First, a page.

Newest Review: ... go from the middle of the second book. The world Jones has created is still incomplete, the politics and motives of the states and indi... more
Master and Fool
Master and Fool - J.V. Jones
Member Name: historywitch
Master and Fool - J.V. Jones
Advantages: Finishes the trilogy, lots of action, some of the flaws from the other books are less apparent.
Disadvantages: The flaws are still there, wordy
Having left a less than positive review on the first book of this series it may come as a surprise that I not only finished the series but have a more positive attitude towards this third and final book. I plodded through the first book and then had to force myself through the second, which even though I only finished it a day and a half ago has slipped into the grey part of my brain; I couldn't tell you what happened in book two if my life depended on it. So obviously I approached this third book, which is larger than the second, with some degree of misgiving.
In 'Master and Fool' Jones brings the main protagonists together for an explosive and action packed finale, tying together all the loose ends and explaining all the little mysterious occurrences that occurred in the previous two books. The pace is much faster than the previous two books and the story is much less fragmented so the story has a definite flow to it. As the characters come together and the truth is finally revealed (the book is around 700 pages long!), then the split storylines which caused me so much angst in the first and second books became less of an annoyance and distraction. All the strange incongruous events that were so clumsily flagged up as important by Jones now slotted neatly together; although anyone with half a brain cell could predict where they would go from the middle of the second book. The world Jones has created is still incomplete, the politics and motives of the states and individuals were still murky and only flimsily set out, but all of these negatives are much easier to ignore when there is an exciting and tension filled story going on over the top. I managed to immerse myself for the first time in the story, even reading it whilst stirring my daughter's rice pudding! For this last book, Jones seems to have pulled out all of the emotional stops and I did manage to force my face into something resembling a smile and there may also have been an occasion or two where my eye area was damp (must have been the steam from the rice pudding).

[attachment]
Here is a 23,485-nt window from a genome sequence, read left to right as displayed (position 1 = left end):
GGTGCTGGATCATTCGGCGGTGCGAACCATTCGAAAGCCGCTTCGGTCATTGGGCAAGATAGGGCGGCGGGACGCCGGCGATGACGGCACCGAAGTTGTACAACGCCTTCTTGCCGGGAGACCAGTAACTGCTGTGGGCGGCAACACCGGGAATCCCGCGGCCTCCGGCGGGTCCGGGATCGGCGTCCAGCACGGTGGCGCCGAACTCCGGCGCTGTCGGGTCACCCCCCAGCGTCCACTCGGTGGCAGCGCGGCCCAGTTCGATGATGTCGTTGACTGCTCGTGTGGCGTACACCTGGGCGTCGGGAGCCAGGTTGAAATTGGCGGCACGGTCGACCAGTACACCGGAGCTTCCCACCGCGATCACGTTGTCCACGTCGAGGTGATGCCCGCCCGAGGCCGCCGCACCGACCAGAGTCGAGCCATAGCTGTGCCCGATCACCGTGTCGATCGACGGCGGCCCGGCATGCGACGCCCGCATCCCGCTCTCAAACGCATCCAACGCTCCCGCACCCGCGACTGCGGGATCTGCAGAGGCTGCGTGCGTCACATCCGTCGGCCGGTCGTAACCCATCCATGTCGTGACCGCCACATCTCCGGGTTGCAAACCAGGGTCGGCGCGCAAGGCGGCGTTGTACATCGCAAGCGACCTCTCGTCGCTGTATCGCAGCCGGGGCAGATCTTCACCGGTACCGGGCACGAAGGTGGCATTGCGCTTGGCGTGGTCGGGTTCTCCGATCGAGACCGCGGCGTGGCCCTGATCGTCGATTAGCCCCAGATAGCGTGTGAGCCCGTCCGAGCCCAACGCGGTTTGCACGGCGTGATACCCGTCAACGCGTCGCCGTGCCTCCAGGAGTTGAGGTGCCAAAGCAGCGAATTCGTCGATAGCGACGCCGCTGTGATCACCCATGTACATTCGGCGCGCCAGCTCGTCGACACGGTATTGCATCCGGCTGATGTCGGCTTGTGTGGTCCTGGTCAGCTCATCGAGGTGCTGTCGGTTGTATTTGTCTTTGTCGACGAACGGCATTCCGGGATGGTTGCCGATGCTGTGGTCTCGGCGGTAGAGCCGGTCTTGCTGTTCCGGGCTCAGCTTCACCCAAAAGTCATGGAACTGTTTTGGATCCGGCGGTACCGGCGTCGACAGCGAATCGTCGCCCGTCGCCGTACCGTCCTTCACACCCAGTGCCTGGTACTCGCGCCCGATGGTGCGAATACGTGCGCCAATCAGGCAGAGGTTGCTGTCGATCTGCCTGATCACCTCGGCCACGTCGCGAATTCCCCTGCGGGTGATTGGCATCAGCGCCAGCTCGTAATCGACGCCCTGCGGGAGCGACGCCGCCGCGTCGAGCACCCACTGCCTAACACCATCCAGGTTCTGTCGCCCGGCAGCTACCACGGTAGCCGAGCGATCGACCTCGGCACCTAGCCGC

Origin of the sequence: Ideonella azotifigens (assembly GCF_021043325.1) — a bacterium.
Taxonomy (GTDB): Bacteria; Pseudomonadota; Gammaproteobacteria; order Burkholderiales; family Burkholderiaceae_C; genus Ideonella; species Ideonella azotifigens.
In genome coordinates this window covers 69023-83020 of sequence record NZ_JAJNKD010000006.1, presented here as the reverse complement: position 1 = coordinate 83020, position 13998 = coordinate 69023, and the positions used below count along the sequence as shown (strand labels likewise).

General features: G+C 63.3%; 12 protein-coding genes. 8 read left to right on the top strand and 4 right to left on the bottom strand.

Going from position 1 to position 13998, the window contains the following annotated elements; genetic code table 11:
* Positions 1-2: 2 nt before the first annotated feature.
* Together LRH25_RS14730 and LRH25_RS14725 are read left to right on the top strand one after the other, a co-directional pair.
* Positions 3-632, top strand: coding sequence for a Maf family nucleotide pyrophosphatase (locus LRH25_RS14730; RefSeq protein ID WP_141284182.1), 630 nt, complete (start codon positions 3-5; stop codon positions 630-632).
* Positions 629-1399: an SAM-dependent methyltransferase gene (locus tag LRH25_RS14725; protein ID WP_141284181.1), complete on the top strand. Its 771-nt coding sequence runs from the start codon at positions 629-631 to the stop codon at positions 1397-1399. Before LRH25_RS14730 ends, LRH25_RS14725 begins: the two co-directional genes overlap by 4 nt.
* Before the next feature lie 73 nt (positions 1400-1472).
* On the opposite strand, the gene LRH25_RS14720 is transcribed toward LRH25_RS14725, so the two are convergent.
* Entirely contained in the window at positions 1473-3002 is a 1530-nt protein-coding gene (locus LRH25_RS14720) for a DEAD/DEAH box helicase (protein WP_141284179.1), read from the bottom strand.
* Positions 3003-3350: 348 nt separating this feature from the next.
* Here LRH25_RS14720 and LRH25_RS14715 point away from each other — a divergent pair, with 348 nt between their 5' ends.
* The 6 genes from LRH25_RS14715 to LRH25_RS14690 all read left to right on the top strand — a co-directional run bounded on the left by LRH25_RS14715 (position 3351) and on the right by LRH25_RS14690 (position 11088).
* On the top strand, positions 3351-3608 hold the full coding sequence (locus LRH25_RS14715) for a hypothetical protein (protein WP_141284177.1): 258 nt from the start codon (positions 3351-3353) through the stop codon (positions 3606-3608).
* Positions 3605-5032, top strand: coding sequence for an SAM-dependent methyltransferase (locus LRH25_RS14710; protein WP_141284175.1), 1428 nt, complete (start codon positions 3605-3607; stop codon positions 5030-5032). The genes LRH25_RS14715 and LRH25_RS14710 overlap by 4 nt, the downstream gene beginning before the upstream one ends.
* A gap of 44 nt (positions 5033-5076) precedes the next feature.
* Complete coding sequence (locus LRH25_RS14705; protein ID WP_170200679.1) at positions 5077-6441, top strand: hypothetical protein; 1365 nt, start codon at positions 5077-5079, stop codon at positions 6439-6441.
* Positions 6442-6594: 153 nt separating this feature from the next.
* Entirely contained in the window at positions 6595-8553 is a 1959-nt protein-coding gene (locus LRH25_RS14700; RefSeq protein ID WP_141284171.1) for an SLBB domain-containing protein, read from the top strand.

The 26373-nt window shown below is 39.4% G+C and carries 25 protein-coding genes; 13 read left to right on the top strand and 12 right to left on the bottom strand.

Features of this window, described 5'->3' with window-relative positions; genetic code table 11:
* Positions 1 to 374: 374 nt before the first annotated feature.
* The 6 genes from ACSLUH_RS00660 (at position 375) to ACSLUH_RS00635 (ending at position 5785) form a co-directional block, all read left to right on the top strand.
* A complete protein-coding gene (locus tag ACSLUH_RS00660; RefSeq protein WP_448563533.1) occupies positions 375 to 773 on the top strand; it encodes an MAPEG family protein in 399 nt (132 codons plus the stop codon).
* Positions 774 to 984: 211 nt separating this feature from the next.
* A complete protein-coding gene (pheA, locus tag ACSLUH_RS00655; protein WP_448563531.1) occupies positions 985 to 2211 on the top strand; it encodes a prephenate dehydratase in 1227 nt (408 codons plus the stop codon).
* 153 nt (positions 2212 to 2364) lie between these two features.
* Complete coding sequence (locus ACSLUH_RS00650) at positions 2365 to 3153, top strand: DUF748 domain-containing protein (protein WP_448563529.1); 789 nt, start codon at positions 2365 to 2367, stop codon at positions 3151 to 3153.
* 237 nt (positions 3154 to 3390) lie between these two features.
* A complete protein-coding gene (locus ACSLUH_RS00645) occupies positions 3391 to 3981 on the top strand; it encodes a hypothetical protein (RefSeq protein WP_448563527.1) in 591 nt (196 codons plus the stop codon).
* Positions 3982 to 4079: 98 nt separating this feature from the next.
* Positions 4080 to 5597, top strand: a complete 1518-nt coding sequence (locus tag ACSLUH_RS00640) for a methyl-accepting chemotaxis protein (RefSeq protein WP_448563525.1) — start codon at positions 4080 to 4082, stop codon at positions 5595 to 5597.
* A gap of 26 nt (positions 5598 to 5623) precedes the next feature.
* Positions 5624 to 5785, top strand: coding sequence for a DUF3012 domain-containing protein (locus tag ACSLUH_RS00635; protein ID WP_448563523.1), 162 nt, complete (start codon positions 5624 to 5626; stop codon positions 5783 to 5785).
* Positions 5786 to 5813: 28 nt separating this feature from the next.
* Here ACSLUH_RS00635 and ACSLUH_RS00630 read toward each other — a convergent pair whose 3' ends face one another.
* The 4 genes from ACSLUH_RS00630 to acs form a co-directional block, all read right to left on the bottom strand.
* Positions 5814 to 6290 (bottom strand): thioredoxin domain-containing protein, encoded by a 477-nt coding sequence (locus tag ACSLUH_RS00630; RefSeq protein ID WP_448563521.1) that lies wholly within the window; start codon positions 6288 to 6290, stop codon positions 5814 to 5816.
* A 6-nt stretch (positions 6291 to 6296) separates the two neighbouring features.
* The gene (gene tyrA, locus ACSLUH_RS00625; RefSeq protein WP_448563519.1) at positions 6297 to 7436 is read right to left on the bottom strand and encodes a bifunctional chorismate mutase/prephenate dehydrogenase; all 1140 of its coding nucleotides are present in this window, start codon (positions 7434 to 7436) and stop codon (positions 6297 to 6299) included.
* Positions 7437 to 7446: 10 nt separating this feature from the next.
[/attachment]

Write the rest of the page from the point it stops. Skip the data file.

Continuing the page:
All of the main characters were more successfully fleshed out by the third book and they certainly felt more 'real' than before. Sadly those who played a key role in the story but were not one of the four key players were incredibly one-dimensional and I found it hard to work out what their motivations were. The two that immediately stood out as irritatingly flat were Kylock and Tyren, the latter especially as his storyline revolved around the unexplained religions of Jones' world. I managed to deduce that Borc was a religious figure (just about) but I really could have done with more information as it was a consistent additional storyline. In the end I just skimmed these sections and fast-forwarded to the action, but I worked out I must have skimmed at least 1/3 of the book, not exactly a ringing endorsement. Kylock seemed only to be there as a foil for Baralis, to outdo him in the unpleasantness and insanity. He was also the excuse to include 90% of the brutal and unpleasant violent scenes which account for all the reviewers calling this 'dark fantasy', an accolade perhaps Jones was after.